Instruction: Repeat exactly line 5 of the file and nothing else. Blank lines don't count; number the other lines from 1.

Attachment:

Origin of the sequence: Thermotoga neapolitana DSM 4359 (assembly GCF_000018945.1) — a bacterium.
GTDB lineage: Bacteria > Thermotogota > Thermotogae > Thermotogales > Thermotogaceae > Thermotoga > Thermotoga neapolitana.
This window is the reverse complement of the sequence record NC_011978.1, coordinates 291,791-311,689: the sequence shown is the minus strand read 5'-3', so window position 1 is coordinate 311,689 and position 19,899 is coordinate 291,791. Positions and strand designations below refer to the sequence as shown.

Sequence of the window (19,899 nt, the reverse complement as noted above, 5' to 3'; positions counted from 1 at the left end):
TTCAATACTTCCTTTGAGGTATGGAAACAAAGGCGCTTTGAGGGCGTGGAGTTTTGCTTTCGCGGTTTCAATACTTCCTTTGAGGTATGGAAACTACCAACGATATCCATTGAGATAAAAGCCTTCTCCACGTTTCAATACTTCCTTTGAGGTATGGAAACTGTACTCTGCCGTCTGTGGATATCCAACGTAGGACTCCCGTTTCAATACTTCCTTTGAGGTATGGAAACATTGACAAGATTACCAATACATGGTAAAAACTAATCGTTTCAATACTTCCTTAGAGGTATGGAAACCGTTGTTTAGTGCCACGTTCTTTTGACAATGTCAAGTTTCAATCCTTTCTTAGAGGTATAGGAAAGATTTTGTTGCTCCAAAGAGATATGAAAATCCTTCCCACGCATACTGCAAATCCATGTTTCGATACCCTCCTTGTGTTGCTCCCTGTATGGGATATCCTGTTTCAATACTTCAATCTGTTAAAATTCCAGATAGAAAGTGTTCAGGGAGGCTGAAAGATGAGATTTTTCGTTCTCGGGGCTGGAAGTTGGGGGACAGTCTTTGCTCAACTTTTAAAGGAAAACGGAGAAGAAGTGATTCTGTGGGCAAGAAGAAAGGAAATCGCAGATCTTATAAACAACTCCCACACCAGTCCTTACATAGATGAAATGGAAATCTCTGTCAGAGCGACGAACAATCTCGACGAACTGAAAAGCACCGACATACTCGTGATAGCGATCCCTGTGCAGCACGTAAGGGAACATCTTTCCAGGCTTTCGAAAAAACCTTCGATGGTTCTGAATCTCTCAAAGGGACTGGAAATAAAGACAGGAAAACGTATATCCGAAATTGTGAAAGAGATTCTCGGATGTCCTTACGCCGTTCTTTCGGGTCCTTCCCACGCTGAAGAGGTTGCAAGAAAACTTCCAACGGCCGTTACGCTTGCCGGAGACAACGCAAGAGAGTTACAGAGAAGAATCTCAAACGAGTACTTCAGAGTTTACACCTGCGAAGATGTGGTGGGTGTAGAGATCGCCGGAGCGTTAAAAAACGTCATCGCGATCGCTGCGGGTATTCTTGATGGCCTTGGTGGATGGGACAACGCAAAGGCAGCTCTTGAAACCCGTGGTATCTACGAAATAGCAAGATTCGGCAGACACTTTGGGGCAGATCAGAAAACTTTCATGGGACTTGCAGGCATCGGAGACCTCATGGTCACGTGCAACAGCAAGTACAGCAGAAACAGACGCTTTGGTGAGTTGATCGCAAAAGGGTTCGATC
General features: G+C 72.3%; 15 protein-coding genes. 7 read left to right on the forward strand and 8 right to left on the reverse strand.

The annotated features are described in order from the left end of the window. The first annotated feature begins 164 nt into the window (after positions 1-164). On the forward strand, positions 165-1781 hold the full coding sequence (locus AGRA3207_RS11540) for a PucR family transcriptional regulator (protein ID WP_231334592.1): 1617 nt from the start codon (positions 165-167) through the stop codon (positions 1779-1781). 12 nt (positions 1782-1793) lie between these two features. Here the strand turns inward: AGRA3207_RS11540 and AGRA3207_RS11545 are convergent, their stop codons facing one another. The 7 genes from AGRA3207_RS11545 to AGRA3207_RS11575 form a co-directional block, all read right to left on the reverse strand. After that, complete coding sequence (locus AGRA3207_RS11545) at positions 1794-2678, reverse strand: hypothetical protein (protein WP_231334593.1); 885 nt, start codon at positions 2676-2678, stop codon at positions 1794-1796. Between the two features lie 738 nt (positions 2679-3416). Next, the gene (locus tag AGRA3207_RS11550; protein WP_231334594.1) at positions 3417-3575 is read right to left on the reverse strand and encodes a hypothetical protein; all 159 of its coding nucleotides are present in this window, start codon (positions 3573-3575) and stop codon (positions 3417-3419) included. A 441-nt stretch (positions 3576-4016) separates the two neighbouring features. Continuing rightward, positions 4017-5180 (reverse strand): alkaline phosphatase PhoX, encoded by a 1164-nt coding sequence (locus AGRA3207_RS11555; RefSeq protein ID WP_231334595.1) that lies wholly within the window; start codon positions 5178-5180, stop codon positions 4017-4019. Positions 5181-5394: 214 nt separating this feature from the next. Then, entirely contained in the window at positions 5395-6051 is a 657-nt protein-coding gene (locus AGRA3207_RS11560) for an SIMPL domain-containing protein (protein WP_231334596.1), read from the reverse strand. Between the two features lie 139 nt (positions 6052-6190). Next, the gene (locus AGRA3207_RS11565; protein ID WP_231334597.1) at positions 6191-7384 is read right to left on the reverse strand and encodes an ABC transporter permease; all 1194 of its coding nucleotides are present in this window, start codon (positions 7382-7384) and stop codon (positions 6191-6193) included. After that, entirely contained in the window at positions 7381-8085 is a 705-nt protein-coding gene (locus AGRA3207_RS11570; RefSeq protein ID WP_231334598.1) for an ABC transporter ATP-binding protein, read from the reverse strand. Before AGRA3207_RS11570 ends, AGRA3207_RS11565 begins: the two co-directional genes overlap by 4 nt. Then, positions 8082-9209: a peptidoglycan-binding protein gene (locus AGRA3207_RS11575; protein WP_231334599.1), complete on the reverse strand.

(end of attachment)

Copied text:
TTCAATACTTCCTTTGAGGTATGGAAACAAAGGCGCTTTGAGGGCGTGGAGTTTTGCTTTCGCGGTTTCAATACTTCCTTTGAGGTATGGAAACTACCAACGATATCCATTGAGATAAAAGCCTTCTCCACGTTTCAATACTTCCTTTGAGGTATGGAAACTGTACTCTGCCGTCTGTGGATATCCAACGTAGGACTCCCGTTTCAATACTTCCTTTGAGGTATGGAAACATTGACAAGATTACCAATACATGGTAAAAACTAATCGTTTCAATACTTCCTTAGAGGTATGGAAACCGTTGTTTAGTGCCACGTTCTTTTGACAATGTCAAGTTTCAATCCTTTCTTAGAGGTATAGGAAAGATTTTGTTGCTCCAAAGAGATATGAAAATCCTTCCCACGCATACTGCAAATCCATGTTTCGATACCCTCCTTGTGTTGCTCCCTGTATGGGATATCCTGTTTCAATACTTCAATCTGTTAAAATTCCAGATAGAAAGTGTTCAGGGAGGCTGAAAGATGAGATTTTTCGTTCTCGGGGCTGGAAGTTGGGGGACAGTCTTTGCTCAACTTTTAAAGGAAAACGGAGAAGAAGTGATTCTGTGGGCAAGAAGAAAGGAAATCGCAGATCTTATAAACAACTCCCACACCAGTCCTTACATAGATGAAATGGAAATCTCTGTCAGAGCGACGAACAATCTCGACGAACTGAAAAGCACCGACATACTCGTGATAGCGATCCCTGTGCAGCACGTAAGGGAACATCTTTCCAGGCTTTCGAAAAAACCTTCGATGGTTCTGAATCTCTCAAAGGGACTGGAAATAAAGACAGGAAAACGTATATCCGAAATTGTGAAAGAGATTCTCGGATGTCCTTACGCCGTTCTTTCGGGTCCTTCCCACGCTGAAGAGGTTGCAAGAAAACTTCCAACGGCCGTTACGCTTGCCGGAGACAACGCAAGAGAGTTACAGAGAAGAATCTCAAACGAGTACTTCAGAGTTTACACCTGCGAAGATGTGGTGGGTGTAGAGATCGCCGGAGCGTTAAAAAACGTCATCGCGATCGCTGCGGGTATTCTTGATGGCCTTGGTGGATGGGACAACGCAAAGGCAGCTCTTGAAACCCGTGGTATCTACGAAATAGCAAGATTCGGCAGACACTTTGGGGCAGATCAGAAAACTTTCATGGGACTTGCAGGCATCGGAGACCTCATGGTCACGTGCAACAGCAAGTACAGCAGAAACAGACGCTTTGGTGAGTTGATCGCAAAAGGGTTCGATC